Tag Archives: Barry Fitzgerald

Bringing Up Baby (1938, Howard Hawks)

I’m hard pressed to think of a better comedy than Bringing Up Baby. Between Hawks’s direction, Dudley Nichols and Hagar Wilde’s script, the acting (particularly from Katharine Hepburn, who’s so funny, one just starts laughing when she starts talking to save the trouble of having to laugh after her line), it’s probably not possible to be any better than Baby.

The film opens with a hen-pecked Cary Grant getting his mission for the film–get May Robson to donate a million dollars to the museum. What Grant doesn’t know is how Hepburn’s going to get in his way, for how long and how intensely (not to mention she’s Robson’s niece). So Baby is a perfect blend of screwball and situational comedy. There’s enough room for everything, with Hawks and editor George Hively keeping it moving a brisk pace.

After Grant’s established, Hepburn sort of takes over as protagonist, though once Charles Ruggles shows up as this delightful dip, Hawks hovers between characters. They’re hunting a leopard in New England after all.

Baby is never mean-spirited–except maybe about Virginia Walker as Grant’s fianceé–all of the characters mean well and Hepburn either confuses them or they’re inept (or both). The approach gives the comedy has edge without ruthlessness. And Walker’s barely in it, otherwise dismissing her wouldn’t work.

Some great supporting performances–Robson, Barry Fitzgerald, Fritz Feld, Walter Catlett–it’s a big cast and Hawks handles them masterfully.

Baby is a singular motion picture, brilliantly made, absolutely hilarious.

4/4★★★★

CREDITS

Produced and directed by Howard Hawks; screenplay by Dudley Nichols and Hagar Wilde, based on a story by Wilde; director of photography, Russell Metty; edited by George Lively; music by Roy Webb; released by RKO Radio Pictures.

Starring Katharine Hepburn (Susan), Cary Grant (David), Charles Ruggles (Major Applegate), Walter Catlett (Slocum), Barry Fitzgerald (Mr. Gogarty), May Robson (Aunt Elizabeth), Fritz Feld (Dr. Lehman), Leona Roberts (Mrs. Gogarty), George Irving (Mr. Peabody), Tala Birell (Mrs. Lehman), Virginia Walker (Alice Swallow) and John Kelly (Elmer).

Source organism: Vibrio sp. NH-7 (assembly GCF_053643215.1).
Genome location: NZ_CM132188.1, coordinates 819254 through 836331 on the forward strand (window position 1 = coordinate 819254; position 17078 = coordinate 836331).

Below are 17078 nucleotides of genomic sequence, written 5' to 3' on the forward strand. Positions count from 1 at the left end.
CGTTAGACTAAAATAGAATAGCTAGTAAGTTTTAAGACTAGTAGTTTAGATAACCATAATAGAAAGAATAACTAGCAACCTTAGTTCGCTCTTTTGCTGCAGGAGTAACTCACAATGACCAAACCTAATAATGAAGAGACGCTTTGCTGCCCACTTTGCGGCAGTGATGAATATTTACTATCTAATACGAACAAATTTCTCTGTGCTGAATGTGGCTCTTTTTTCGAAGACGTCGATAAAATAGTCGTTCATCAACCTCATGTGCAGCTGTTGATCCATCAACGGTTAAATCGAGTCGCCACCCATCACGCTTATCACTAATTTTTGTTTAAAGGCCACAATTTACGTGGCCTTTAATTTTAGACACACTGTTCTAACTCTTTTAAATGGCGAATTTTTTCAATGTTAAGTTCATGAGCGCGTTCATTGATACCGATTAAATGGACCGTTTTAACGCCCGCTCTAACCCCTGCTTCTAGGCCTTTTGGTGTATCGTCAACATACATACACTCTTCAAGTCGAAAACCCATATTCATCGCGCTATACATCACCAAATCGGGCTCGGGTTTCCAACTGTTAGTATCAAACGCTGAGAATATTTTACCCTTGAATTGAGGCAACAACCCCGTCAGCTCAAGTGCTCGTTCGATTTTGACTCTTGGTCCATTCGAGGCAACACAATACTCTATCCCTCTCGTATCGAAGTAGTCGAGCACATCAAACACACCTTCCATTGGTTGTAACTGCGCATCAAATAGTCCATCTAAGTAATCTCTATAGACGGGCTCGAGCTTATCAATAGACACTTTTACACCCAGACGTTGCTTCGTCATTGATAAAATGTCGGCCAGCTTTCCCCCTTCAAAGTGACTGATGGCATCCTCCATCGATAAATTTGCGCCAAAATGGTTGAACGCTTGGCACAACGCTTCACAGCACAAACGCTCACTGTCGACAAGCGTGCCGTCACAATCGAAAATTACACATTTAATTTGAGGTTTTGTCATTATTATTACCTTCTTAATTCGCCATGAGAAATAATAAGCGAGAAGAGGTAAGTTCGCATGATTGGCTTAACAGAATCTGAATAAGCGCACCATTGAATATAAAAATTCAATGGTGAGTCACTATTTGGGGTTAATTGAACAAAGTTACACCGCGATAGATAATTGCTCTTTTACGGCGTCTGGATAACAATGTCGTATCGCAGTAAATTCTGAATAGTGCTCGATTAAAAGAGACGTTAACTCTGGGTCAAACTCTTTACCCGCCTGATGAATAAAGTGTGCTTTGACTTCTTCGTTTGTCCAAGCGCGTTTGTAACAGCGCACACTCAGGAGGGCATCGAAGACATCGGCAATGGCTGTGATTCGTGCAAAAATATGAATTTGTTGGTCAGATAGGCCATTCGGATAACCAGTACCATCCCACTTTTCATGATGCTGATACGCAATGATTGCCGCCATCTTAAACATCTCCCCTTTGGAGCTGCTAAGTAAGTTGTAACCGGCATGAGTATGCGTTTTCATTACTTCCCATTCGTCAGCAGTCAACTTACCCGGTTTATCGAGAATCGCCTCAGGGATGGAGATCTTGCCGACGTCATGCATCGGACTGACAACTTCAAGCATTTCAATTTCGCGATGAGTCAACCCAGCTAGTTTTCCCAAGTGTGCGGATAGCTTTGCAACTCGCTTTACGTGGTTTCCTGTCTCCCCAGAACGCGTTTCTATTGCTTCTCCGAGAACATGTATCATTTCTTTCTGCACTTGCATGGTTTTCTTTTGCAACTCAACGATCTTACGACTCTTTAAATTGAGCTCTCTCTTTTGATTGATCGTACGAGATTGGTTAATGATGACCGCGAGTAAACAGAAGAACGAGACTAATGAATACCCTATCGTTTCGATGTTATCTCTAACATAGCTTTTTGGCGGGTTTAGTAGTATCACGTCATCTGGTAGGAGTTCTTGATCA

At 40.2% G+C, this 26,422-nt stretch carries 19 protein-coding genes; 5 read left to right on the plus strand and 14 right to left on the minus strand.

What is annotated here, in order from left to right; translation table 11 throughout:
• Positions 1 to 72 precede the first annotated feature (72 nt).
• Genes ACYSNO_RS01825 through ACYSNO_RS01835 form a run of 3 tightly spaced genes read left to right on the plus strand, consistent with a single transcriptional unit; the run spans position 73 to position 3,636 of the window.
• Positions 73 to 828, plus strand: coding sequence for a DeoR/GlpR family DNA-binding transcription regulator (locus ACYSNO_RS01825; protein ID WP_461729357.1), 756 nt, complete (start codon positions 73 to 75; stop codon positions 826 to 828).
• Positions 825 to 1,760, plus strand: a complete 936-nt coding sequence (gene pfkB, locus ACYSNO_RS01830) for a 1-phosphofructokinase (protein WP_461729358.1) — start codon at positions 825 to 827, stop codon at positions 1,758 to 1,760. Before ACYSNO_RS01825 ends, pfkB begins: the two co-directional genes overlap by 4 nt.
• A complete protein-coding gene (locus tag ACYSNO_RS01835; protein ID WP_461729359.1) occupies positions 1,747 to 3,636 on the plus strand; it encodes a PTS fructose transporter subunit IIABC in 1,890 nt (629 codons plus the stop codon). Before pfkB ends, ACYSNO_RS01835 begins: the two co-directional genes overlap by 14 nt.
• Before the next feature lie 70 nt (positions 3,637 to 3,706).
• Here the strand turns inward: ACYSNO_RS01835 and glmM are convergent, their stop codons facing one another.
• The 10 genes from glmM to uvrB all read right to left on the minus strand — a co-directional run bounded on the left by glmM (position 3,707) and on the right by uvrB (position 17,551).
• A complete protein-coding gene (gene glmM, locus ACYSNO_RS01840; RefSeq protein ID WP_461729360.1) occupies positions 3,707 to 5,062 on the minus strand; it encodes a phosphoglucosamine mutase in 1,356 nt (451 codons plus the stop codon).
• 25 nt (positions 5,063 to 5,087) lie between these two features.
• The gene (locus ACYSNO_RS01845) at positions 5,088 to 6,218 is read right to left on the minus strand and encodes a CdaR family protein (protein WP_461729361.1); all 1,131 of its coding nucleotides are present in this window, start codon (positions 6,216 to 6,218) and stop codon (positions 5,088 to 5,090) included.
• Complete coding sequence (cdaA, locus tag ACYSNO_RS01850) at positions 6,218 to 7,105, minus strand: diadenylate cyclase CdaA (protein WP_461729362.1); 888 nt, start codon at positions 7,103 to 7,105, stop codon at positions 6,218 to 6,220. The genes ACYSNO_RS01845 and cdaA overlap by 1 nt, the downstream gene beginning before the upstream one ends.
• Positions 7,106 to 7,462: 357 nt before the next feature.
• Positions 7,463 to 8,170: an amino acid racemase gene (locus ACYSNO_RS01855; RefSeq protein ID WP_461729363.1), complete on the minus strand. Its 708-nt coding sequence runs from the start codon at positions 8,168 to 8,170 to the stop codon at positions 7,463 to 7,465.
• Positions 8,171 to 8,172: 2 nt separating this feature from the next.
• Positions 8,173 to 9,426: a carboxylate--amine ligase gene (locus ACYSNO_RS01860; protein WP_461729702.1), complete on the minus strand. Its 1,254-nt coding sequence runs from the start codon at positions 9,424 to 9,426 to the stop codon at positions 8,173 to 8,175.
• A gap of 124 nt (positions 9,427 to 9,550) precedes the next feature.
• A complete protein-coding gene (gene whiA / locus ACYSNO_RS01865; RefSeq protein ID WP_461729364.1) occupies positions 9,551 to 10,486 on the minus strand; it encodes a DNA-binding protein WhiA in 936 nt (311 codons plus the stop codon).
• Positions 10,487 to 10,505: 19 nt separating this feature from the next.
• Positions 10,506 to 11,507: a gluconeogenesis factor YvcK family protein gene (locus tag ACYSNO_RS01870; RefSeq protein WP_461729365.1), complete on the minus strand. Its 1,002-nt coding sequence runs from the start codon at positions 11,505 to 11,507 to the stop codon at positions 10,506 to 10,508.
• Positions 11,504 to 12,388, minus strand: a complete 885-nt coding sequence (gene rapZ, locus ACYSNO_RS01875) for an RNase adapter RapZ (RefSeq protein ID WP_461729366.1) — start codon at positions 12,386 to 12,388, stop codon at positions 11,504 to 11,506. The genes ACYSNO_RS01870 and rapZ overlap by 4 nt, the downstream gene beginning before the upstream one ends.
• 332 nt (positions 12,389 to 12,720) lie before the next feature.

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THIS POST IS PART OF THE GREAT KATHARINE HEPBURN BLOGATHON 2015 HOSTED BY MARGARETPERRY.ORG


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The Saint Strikes Back (1939, John Farrow)

The Saint Strikes Back is George Sanders’s first Saint film. It’s strong, even though John Farrow might not be the right director for it. The script’s great, playing to Sanders’s strengths of being the charming cad, but Farrow’s close-ups are poorly conceived and some of Frank Redman’s lighting is questionable. Jack Hively, who went on to direct one of these Saint films, does a good job editing it.

This one’s also a little different–while a lot of the principals are the same–Sanders, Wendy Barrie and Jonathan Hale (who both appear in other entries)–Jerome Cowan and Barry Fitzgerald are in Strikes Back, which gives it a more A picture feel, especially Fitzgerald.

It’s a solid mix of mystery and comedy. There’s some nice montage a couple times throughout.

The pacing plays up the film’s San Francisco setting (obviously it didn’t shoot on location). It does a lot to convince the viewer of the location, only starting to fall apart in the last act with the exterior of a house and it’s clearly a set. It doesn’t feel right, since the other street sets are so well-done, shot at night with fog machines.

Sanders and Barrie both have some great scenes. Their chemistry isn’t particularly sharp, with Sanders playing the big brother here. Fitzgerald’s a hoot. Neil Hamilton’s solid, even though he gets short-changed.

John Twist’s dialogue for Sanders is incredible. It’s quite hard not to spend one’s time watching the film grinning at Sanders’s deliveries.

3/4★★★

CREDITS

Directed by John Farrow; screenplay by John Twist, based on a novel by Leslie Charteris; director of photography, Frank Redman; edited by Jack Hively; music by Roy Webb; produced by Robert Sisk; released by RKO Radio Pictures.

Starring George Sanders (The Saint / Simon Templar), Wendy Barrie (Valerie ‘Val’ Travers), Jonathan Hale (Inspector Henry Fernack), Jerome Cowan (Cullis), Barry Fitzgerald (Zipper Dyson), Neil Hamilton (Allan Breck), Robert Elliott (Chief Inspector Webster), Russell Hopton (Harry Donnell), Edward Gargan (Pinky Budd), Robert Strange (Police Commisioner), Gilbert Emery (Martin Eastman), James Burke (Headquarters Police Officer) and Nella Walker (Mrs. Betty Fernack).


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